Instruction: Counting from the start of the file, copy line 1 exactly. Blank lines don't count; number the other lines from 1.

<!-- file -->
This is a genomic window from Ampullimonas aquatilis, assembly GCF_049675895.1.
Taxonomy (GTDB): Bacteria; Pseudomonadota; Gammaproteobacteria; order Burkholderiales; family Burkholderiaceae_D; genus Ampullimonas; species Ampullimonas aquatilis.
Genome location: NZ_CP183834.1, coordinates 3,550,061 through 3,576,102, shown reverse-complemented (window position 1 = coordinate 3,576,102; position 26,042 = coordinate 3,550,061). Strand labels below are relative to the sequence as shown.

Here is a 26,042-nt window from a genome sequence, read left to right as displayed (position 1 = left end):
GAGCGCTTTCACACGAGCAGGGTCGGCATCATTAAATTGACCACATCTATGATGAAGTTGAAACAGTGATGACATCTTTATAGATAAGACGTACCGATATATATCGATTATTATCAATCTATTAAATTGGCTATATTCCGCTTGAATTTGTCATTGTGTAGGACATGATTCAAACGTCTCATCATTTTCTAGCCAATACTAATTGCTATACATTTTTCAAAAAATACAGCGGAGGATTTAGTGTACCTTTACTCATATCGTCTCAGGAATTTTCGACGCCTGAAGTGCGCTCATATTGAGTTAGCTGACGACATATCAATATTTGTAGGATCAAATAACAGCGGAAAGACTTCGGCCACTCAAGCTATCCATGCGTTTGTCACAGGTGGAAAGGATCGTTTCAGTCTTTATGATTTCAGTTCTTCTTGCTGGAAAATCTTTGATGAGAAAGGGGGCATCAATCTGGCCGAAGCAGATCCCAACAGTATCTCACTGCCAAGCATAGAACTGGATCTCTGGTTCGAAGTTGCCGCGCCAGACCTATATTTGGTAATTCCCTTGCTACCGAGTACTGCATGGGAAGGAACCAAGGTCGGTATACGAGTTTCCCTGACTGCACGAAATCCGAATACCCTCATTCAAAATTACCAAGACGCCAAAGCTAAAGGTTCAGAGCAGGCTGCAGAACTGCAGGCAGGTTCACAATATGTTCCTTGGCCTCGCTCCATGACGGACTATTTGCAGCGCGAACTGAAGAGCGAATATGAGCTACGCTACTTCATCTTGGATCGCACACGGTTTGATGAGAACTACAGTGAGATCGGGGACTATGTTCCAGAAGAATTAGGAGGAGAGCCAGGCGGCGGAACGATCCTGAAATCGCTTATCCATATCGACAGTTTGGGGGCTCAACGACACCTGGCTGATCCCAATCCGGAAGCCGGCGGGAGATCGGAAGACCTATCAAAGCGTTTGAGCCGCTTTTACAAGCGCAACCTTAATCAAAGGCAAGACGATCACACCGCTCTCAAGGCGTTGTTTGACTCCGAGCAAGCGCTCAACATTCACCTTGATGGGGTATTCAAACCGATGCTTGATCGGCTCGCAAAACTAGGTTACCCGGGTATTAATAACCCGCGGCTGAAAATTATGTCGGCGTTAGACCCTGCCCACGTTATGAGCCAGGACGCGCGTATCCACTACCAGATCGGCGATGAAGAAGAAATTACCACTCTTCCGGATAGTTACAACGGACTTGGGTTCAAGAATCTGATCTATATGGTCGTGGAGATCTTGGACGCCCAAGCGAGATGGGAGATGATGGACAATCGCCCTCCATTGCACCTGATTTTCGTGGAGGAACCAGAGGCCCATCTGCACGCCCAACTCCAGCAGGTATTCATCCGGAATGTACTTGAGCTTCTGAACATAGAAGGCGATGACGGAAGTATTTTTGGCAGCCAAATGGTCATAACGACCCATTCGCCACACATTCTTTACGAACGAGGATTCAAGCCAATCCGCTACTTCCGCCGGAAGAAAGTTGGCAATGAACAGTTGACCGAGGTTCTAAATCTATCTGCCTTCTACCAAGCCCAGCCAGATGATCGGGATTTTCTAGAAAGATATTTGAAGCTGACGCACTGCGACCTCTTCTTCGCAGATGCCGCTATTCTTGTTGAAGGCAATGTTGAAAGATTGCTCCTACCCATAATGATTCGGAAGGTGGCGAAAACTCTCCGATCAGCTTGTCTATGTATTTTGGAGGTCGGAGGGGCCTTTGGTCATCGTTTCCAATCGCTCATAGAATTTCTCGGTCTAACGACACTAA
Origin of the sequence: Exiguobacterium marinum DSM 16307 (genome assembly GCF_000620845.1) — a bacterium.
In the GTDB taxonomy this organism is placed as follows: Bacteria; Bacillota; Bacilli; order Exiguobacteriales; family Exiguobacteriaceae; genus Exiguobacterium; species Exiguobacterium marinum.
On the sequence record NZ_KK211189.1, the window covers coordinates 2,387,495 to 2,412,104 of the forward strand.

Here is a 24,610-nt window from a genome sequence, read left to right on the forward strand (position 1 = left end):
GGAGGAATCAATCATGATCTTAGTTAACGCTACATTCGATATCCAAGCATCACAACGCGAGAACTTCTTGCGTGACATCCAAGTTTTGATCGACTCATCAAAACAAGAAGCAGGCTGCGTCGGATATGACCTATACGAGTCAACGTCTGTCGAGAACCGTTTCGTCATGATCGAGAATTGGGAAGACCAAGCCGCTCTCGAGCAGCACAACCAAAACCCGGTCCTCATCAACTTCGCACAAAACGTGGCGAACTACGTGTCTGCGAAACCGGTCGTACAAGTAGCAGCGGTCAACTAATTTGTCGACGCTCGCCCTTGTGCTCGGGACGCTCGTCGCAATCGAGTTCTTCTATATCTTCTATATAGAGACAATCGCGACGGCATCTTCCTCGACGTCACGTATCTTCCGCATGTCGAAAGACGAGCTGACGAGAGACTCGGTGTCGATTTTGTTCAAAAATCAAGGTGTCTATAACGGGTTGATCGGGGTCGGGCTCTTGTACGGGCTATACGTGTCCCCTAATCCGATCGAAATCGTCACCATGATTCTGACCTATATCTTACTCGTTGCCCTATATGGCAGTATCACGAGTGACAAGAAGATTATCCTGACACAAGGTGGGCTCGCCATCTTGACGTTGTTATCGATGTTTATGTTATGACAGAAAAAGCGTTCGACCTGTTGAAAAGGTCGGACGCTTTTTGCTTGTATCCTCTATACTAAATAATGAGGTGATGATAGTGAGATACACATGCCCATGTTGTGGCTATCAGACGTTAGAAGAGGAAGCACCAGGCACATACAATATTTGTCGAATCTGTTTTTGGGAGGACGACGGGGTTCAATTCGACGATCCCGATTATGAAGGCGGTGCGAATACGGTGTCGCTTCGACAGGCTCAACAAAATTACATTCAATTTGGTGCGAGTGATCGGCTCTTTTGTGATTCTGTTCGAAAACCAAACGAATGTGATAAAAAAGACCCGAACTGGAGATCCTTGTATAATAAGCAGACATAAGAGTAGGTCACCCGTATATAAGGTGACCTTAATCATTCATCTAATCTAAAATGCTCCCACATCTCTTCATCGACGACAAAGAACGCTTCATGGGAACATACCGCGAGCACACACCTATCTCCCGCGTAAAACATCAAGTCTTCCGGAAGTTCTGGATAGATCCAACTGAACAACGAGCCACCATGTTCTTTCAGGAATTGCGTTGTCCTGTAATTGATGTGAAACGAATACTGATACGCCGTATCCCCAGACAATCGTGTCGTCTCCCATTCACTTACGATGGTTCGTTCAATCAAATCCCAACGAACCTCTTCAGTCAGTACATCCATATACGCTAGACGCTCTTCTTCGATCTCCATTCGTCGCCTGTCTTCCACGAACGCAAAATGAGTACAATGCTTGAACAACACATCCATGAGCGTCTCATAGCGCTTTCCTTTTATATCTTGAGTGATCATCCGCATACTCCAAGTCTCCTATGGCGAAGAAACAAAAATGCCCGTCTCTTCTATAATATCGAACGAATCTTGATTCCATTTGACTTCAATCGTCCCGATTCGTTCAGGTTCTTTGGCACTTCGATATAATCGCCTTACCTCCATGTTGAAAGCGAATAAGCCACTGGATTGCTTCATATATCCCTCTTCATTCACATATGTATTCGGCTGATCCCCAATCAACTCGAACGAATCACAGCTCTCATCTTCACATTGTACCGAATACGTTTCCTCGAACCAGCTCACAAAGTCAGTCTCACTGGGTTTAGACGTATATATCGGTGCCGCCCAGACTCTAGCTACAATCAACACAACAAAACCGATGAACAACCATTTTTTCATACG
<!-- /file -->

This is a genomic window from Ampullimonas aquatilis, assembly GCF_049675895.1.